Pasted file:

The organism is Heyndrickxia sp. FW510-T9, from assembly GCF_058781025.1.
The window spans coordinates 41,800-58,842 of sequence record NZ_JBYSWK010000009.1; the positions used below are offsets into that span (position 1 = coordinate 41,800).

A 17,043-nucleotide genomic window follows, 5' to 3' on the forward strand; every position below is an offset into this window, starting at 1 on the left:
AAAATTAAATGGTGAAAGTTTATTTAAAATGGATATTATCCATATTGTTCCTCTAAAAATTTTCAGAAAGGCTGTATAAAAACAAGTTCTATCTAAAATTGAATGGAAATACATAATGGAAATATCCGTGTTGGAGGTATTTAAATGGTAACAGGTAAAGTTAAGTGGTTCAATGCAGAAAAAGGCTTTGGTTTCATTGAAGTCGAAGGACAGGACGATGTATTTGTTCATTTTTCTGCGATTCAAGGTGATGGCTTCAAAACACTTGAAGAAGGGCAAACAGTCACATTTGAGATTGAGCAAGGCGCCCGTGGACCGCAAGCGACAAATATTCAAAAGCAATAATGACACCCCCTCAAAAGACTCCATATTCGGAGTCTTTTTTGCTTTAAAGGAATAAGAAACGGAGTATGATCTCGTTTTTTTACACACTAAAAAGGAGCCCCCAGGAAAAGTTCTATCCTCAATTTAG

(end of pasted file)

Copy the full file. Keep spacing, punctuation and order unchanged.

The organism is Heyndrickxia sp. FW510-T9, from assembly GCF_058781025.1.
The window spans coordinates 41,800-58,842 of sequence record NZ_JBYSWK010000009.1; the positions used below are offsets into that span (position 1 = coordinate 41,800).

A 17,043-nucleotide genomic window follows, 5' to 3' on the forward strand; every position below is an offset into this window, starting at 1 on the left:
AAAATTAAATGGTGAAAGTTTATTTAAAATGGATATTATCCATATTGTTCCTCTAAAAATTTTCAGAAAGGCTGTATAAAAACAAGTTCTATCTAAAATTGAATGGAAATACATAATGGAAATATCCGTGTTGGAGGTATTTAAATGGTAACAGGTAAAGTTAAGTGGTTCAATGCAGAAAAAGGCTTTGGTTTCATTGAAGTCGAAGGACAGGACGATGTATTTGTTCATTTTTCTGCGATTCAAGGTGATGGCTTCAAAACACTTGAAGAAGGGCAAACAGTCACATTTGAGATTGAGCAAGGCGCCCGTGGACCGCAAGCGACAAATATTCAAAAGCAATAATGACACCCCCTCAAAAGACTCCATATTCGGAGTCTTTTTTGCTTTAAAGGAATAAGAAACGGAGTATGATCTCGTTTTTTTACACACTAAAAAGGAGCCCCCAGGAAAAGTTCTATCCTCAATTTAG